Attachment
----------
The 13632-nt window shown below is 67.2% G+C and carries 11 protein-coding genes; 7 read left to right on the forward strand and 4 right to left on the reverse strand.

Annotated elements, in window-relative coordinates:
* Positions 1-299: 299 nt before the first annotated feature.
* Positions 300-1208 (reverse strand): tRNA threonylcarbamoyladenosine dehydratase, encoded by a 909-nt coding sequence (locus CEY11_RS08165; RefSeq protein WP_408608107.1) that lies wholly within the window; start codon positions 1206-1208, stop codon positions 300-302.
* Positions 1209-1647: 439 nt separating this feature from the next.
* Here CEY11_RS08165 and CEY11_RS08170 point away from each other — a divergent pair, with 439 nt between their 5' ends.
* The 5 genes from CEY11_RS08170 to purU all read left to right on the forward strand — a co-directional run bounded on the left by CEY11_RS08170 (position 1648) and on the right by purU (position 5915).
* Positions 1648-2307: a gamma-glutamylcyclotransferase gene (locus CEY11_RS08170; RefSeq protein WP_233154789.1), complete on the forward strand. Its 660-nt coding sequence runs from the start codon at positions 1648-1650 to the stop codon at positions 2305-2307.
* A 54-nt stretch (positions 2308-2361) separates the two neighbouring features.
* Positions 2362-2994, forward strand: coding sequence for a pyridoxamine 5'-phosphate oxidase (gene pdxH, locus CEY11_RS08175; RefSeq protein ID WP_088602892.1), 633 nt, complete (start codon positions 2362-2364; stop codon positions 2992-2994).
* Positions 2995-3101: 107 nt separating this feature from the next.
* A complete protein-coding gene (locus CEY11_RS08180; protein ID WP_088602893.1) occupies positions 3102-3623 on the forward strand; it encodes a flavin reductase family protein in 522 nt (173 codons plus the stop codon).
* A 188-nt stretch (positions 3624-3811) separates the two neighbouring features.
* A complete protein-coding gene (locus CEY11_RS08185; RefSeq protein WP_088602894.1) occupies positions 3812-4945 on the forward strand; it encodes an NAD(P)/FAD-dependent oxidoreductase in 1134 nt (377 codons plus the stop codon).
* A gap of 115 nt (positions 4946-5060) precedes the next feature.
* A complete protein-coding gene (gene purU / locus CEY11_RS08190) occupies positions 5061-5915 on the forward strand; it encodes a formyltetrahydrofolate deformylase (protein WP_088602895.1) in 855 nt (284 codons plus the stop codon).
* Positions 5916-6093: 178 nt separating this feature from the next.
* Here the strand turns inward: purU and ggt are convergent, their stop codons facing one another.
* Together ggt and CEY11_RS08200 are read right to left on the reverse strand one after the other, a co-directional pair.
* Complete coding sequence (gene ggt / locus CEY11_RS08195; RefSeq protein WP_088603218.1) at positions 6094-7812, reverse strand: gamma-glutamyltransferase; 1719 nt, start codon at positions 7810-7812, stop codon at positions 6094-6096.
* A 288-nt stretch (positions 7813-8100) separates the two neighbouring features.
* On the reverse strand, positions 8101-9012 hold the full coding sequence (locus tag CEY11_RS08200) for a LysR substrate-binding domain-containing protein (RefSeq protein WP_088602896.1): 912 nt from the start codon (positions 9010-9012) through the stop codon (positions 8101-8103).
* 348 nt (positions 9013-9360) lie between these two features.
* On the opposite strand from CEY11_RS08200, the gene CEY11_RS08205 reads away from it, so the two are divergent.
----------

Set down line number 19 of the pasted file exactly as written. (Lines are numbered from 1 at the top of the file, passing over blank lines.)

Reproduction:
* Together ggt and CEY11_RS08200 are read right to left on the reverse strand one after the other, a co-directional pair.